This post is part of Just Ahead’s Grand Canyon Trip Planner—our guide to what you need to know to plan your trip to Grand Canyon National Park. Click here to see the complete series, and be sure to download our Just Ahead smartphone audio tour of Grand Canyon before you head to the park.
During the many days of field research we put into creating our Just Ahead guide to Grand Canyon National Park, we came to acquire some definite favorite places in the park, and we discovered a few overlooked gems along the way. Here’s our personal guide to the best things to do at the Grand Canyon.
The Don’t-Miss Things to Do in Grand Canyon
Drive Desert View Drive
Desert View Drive is the one rim road that you can drive year-round. It links superb viewpoints such as Lipan Point and Navajo Point with man-made fascinations such as the 12th-century Tusayan Ruins and the 20th-century marvel, Desert View Watchtower—the seven-story stone edifice designed by fabled architect Mary Jane Colter. It’s a great drive, and Just Ahead will guide you every step of the way.
Walk the Rim Trail
When you want to stretch your legs, the two words you’ll want to remember are “Rim Trail.” Extending roughly 13 miles from the South Kaibab trailhead in the east to Hermits Rest in the west, this walkway is mostly flat and paved. But if you get tired of hoofing it, you’re never far from one of the stops for Grand Canyon National Park’s free shuttle buses.
Catch Sunrise at Hopi Point
While the Grand Canyon is a spectacular sight any time of day, sunrise bathes the canyon walls in a cool light that brings out the greens of the piñon pine and juniper trees just below the canyon rim, along with blue shadows that add a distinct sense of depth to the scene. Our favorite spot for sunrise in Grand Canyon is Hopi Point, which is on Hermit Road and the Rim Trail.
Catch Sunset at Navajo Point
Sunset brings a warmer lighting palette that amplifies the reds and oranges in the canyon walls and rims the clouds overhead in a golden glow laced with the pinks and purples of twilight. Our favorite spot for sunset in Grand Canyon is Navajo Point on Desert View Road—it’s the highest overlook in the park (7,500 feet) and often less crowded than other viewpoints.
Take a Geology Walk
Perhaps the biggest problem with the Grand Canyon is its overwhelming scale—both its physical size and its geological timeline. You can attempt to comprehend the latter by walking the new 2.8-mile Trail of Time, located between the excellent Yavapai Point Geology Museum and the Verkamps Visitor Center, where every stride takes you back (or forward, if you start from Verkamps) in the Grand Canyon’s long and colorful history.
Grand Canyon Overlooked Gems That You Shouldn’t Overlook
The North Rim
Considered the “connoisseur’s Grand Canyon,” only 10 percent of Grand Canyon National Park’s 5 million annual visitors see the canyon from the unique perspective of its North Rim. At an elevation of 8,500 feet, about 1,000 feet higher than the South Rim, this side offers a cooler subalpine climate that supports grassy meadows filled with wildflowers, plus pine forests, elk, the endangered California condor, and the unusual black-and-white tufted-ear Kaibab squirrel. It’s also the site of the dramatic Grand Canyon Lodge. Be sure to wander through the lobby and enjoy the stunning views from its outdoor patio.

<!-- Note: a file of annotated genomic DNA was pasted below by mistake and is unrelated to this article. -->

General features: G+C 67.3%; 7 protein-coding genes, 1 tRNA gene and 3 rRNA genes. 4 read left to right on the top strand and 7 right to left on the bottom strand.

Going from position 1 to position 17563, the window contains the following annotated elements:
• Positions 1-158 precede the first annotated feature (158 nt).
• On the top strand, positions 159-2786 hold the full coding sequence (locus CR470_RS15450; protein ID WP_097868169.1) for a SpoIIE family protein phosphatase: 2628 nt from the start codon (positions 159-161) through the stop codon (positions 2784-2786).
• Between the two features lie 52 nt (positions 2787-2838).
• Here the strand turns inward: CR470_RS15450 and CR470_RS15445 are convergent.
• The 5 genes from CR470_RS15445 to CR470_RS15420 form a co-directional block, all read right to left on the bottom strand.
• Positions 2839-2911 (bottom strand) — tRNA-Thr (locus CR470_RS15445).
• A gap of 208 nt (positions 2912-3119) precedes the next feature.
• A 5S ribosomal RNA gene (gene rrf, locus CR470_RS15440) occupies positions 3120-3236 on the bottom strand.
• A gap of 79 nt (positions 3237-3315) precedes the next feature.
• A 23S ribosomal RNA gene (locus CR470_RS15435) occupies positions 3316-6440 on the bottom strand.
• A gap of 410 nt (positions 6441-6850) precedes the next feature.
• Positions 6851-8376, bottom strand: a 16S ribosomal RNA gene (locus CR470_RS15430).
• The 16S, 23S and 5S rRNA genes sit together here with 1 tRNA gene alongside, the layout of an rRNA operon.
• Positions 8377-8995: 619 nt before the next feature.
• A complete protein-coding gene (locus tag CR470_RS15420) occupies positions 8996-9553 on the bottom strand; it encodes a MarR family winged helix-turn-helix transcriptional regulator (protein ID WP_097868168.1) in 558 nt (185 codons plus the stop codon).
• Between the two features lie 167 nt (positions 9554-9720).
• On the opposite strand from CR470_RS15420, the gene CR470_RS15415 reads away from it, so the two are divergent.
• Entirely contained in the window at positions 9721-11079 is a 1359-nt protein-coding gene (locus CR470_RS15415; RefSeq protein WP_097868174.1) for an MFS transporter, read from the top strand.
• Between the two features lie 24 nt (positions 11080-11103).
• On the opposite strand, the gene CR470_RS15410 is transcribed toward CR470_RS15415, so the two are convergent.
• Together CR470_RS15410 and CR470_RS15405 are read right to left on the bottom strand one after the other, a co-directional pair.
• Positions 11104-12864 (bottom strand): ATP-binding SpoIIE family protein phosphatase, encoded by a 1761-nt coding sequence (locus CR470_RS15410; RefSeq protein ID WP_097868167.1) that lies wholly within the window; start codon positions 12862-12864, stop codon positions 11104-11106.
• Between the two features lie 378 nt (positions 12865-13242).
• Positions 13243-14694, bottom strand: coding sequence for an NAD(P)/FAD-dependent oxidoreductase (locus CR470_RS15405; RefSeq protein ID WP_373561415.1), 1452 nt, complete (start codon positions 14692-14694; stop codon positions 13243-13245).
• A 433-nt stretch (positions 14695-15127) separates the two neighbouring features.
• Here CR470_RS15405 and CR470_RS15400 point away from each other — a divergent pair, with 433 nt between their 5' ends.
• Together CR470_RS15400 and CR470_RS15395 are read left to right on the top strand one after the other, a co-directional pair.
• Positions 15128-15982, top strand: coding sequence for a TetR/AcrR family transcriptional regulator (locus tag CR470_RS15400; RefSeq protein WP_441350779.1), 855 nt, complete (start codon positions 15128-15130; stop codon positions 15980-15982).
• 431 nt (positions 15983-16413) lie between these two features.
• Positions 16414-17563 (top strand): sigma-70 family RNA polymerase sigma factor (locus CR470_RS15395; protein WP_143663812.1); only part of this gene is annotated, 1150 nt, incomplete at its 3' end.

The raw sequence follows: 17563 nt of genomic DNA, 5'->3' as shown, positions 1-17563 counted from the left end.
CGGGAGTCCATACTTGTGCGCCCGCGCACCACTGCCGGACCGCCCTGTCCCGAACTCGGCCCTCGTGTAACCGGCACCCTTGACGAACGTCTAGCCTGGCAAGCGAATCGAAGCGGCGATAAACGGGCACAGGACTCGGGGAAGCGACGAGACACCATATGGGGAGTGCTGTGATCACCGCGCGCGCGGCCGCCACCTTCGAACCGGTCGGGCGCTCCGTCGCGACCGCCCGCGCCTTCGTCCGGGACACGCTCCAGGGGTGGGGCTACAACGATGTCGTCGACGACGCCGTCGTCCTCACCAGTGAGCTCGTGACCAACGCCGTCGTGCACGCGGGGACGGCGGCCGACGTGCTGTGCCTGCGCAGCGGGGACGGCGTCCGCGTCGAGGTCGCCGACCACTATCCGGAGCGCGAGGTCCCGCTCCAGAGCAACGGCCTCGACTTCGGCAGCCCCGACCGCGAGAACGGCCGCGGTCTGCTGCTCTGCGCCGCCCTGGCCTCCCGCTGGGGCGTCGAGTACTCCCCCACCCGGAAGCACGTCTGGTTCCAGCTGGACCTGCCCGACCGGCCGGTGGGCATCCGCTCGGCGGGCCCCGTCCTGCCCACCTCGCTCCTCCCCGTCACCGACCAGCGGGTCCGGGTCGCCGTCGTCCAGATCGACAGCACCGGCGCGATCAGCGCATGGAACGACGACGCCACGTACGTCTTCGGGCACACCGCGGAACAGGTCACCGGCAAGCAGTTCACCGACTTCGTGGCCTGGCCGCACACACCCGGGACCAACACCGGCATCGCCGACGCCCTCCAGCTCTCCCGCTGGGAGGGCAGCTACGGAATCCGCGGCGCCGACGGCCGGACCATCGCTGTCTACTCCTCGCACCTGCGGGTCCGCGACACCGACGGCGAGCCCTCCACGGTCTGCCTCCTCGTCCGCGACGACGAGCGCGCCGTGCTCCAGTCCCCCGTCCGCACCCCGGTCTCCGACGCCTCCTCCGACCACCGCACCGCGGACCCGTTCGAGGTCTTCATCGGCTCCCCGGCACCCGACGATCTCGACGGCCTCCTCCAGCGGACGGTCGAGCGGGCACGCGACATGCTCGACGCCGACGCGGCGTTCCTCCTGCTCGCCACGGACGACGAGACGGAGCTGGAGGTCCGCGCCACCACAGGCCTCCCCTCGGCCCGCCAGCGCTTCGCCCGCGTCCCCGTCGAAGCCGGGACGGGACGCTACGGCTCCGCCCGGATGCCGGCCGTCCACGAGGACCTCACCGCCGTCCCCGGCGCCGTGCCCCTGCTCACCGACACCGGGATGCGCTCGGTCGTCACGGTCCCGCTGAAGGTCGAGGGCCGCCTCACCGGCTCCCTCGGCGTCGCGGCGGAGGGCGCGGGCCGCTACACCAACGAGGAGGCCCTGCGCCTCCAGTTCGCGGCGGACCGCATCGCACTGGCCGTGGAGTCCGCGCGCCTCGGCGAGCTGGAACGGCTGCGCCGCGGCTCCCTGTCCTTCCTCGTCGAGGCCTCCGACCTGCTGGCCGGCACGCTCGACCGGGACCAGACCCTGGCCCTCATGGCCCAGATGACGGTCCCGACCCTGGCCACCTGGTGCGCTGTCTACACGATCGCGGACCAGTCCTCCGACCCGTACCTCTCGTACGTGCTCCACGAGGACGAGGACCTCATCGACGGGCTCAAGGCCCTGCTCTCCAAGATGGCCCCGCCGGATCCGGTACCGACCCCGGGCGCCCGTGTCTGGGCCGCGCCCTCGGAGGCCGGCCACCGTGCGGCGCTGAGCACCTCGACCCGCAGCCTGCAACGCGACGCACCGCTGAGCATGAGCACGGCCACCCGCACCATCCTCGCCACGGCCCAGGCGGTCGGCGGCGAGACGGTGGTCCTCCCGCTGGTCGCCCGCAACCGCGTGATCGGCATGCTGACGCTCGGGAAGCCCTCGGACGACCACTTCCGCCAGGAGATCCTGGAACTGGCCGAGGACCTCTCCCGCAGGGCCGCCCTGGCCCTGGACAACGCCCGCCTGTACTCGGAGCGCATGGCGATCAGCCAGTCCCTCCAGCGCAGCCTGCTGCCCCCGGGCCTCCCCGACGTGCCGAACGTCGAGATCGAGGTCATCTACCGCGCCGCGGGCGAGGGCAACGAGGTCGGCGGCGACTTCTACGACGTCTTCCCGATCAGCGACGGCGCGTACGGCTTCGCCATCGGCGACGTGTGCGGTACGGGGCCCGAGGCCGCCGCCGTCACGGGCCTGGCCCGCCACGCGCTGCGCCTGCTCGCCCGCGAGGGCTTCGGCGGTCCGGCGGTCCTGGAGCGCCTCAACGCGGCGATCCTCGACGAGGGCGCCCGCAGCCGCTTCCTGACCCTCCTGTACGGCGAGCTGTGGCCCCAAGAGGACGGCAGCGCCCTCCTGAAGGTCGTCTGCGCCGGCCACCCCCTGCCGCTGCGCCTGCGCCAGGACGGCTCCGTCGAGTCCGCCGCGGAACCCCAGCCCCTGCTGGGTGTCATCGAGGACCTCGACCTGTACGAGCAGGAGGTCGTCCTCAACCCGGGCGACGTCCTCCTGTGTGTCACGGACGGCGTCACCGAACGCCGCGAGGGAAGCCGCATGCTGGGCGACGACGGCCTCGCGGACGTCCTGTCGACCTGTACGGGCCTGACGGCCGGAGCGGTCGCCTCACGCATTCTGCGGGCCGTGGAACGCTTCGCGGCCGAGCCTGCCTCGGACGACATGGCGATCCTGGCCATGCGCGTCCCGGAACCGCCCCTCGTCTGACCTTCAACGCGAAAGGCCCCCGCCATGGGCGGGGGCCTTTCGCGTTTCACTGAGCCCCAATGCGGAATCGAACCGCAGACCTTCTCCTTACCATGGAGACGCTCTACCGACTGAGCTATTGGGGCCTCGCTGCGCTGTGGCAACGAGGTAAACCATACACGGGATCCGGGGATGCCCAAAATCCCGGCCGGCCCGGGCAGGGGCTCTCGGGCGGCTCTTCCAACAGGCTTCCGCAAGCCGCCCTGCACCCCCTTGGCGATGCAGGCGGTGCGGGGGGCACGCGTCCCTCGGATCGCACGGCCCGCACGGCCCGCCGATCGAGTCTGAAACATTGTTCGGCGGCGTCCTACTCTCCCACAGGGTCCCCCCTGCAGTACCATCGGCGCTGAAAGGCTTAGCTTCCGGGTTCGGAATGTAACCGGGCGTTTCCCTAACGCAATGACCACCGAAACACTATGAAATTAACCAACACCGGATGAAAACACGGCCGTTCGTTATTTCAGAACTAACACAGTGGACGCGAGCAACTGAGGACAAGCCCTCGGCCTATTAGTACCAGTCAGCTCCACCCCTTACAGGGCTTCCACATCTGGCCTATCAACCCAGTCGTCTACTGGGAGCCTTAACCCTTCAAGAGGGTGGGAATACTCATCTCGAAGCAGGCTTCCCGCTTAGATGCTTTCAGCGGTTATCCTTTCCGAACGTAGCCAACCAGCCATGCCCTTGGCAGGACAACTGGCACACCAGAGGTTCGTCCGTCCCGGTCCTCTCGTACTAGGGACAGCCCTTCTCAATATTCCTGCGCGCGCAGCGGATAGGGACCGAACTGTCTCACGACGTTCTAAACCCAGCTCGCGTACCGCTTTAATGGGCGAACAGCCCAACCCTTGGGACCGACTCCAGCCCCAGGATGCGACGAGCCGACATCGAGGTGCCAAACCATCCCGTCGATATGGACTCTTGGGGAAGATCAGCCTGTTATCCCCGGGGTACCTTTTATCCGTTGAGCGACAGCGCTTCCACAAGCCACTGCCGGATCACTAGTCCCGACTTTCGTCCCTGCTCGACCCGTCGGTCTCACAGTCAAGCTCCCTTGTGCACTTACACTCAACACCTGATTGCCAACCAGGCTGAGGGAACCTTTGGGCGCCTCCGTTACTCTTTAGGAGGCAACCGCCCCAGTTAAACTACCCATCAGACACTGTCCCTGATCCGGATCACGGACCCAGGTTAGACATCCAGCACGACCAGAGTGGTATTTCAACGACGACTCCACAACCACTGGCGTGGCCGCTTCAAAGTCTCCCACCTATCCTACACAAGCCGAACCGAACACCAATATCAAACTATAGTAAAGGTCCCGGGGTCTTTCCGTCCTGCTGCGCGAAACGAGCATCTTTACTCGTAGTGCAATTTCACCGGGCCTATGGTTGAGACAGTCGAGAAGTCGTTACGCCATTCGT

In addition to Desert View Watchtower, the legendary architect Mary Jane Colter designed and supervised construction of the oversized faux miner’s cabin known as Hermits Rest, where her obsessive attention to detail had workmen rubbing soot into the stonework of the 12-foot fireplace and putting cobwebs into corners to give it that lived-in look. She was obsessive about detail, and we are the beneficiaries of this remarkable refuge that stands at the end of Hermit Road on the South Rim.
The Night Sky
One view of the Grand Canyon that very few people get to see is the extraordinarily dark night sky. Hang out after most visitors have headed for the exits; then look up after the sun’s gone down. You’ll be rewarded with the sight of more stars than you knew existed. The Milky Way is so bright it casts its own shadows on a moonless night. Also be sure to check at any park visitor center for details on their ranger-led astronomy programs.
And If You Have a Little More Time…
Take a Mule Ride
Riding a mule into the depths of the Grand Canyon is one of the park’s great traditions. The sure-footed beasts take you into the world below the rim, sparing you the leg power it takes to walk down steep canyon trails. The rides are very popular. For information on South Rim mule trips, click here. For North Rim mule rides, click here.
Watch an IMAX Movie
For a perspective on the Grand Canyon you’re very unlikely to get on your own, check out the giant-screen IMAX film called Grand Canyon: The Hidden Secrets at the Grand Canyon National Geographic Visitor Center in the town of Tusayan, just south of the park’s South Entrance. The park shuttle stops there. For more information, click here.
For more trip-planning information, see our posts on Grand Canyon lodging and Grand Canyon camping. To make the most of your visit to Grand Canyon National Park, don’t forget the most useful resource you can bring along—the Just Ahead app. Just Ahead turns your smartphone into an audio tour guide that will guide you to the park and all of its best landmarks. It’s the best way to get the most from your visit. Click here to try Just Ahead for free.